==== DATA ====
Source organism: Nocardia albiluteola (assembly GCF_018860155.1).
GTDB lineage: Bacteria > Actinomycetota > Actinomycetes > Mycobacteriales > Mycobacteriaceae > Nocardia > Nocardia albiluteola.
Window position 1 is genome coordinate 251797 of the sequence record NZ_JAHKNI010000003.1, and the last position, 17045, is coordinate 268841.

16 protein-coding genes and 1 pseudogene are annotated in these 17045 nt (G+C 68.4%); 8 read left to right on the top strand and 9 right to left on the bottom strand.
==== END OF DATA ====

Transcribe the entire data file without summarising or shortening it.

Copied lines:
Source organism: Nocardia albiluteola (assembly GCF_018860155.1).
GTDB lineage: Bacteria > Actinomycetota > Actinomycetes > Mycobacteriales > Mycobacteriaceae > Nocardia > Nocardia albiluteola.
Window position 1 is genome coordinate 251797 of the sequence record NZ_JAHKNI010000003.1, and the last position, 17045, is coordinate 268841.

16 protein-coding genes and 1 pseudogene are annotated in these 17045 nt (G+C 68.4%); 8 read left to right on the top strand and 9 right to left on the bottom strand.